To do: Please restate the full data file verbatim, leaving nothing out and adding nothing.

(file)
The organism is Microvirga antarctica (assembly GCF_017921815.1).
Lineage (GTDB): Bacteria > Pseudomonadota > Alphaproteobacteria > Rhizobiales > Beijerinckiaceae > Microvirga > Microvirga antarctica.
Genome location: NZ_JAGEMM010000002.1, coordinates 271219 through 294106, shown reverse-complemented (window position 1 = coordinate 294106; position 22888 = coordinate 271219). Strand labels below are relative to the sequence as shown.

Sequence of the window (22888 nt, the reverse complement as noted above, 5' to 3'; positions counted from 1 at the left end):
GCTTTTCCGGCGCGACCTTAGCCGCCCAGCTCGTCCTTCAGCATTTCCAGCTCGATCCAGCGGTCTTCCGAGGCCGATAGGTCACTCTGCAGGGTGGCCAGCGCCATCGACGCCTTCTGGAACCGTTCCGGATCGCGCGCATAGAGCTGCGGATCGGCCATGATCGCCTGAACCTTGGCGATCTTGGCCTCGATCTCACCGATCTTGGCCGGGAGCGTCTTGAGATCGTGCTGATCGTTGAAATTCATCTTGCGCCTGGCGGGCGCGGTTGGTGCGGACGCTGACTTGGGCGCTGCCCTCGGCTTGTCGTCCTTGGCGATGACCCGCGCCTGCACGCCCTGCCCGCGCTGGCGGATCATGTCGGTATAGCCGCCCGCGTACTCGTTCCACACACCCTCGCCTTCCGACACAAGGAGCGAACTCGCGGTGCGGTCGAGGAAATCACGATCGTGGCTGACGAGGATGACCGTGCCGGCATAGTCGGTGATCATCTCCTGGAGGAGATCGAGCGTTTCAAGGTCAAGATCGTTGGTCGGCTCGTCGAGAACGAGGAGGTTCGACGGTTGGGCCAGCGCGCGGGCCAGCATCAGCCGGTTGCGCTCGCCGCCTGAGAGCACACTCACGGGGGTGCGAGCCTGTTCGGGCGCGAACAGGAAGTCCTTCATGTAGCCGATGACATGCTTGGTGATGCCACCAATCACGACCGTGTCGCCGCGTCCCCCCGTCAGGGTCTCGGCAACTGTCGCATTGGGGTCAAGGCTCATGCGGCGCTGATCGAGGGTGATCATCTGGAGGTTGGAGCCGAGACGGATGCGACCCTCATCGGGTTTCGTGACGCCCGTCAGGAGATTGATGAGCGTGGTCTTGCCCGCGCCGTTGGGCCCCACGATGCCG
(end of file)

The organism is Microvirga antarctica (assembly GCF_017921815.1).
Lineage (GTDB): Bacteria > Pseudomonadota > Alphaproteobacteria > Rhizobiales > Beijerinckiaceae > Microvirga > Microvirga antarctica.
Genome location: NZ_JAGEMM010000002.1, coordinates 271219 through 294106, shown reverse-complemented (window position 1 = coordinate 294106; position 22888 = coordinate 271219). Strand labels below are relative to the sequence as shown.

Sequence of the window (22888 nt, the reverse complement as noted above, 5' to 3'; positions counted from 1 at the left end):
GCTTTTCCGGCGCGACCTTAGCCGCCCAGCTCGTCCTTCAGCATTTCCAGCTCGATCCAGCGGTCTTCCGAGGCCGATAGGTCACTCTGCAGGGTGGCCAGCGCCATCGACGCCTTCTGGAACCGTTCCGGATCGCGCGCATAGAGCTGCGGATCGGCCATGATCGCCTGAACCTTGGCGATCTTGGCCTCGATCTCACCGATCTTGGCCGGGAGCGTCTTGAGATCGTGCTGATCGTTGAAATTCATCTTGCGCCTGGCGGGCGCGGTTGGTGCGGACGCTGACTTGGGCGCTGCCCTCGGCTTGTCGTCCTTGGCGATGACCCGCGCCTGCACGCCCTGCCCGCGCTGGCGGATCATGTCGGTATAGCCGCCCGCGTACTCGTTCCACACACCCTCGCCTTCCGACACAAGGAGCGAACTCGCGGTGCGGTCGAGGAAATCACGATCGTGGCTGACGAGGATGACCGTGCCGGCATAGTCGGTGATCATCTCCTGGAGGAGATCGAGCGTTTCAAGGTCAAGATCGTTGGTCGGCTCGTCGAGAACGAGGAGGTTCGACGGTTGGGCCAGCGCGCGGGCCAGCATCAGCCGGTTGCGCTCGCCGCCTGAGAGCACACTCACGGGGGTGCGAGCCTGTTCGGGCGCGAACAGGAAGTCCTTCATGTAGCCGATGACATGCTTGGTGATGCCACCAATCACGACCGTGTCGCCGCGTCCCCCCGTCAGGGTCTCGGCAACTGTCGCATTGGGGTCAAGGCTCATGCGGCGCTGATCGAGGGTGATCATCTGGAGGTTGGAGCCGAGACGGATGCGACCCTCATCGGGTTTCGTGACGCCCGTCAGGAGATTGATGAGCGTGGTCTTGCCCGCGCCGTTGGGCCCCACGATGCCG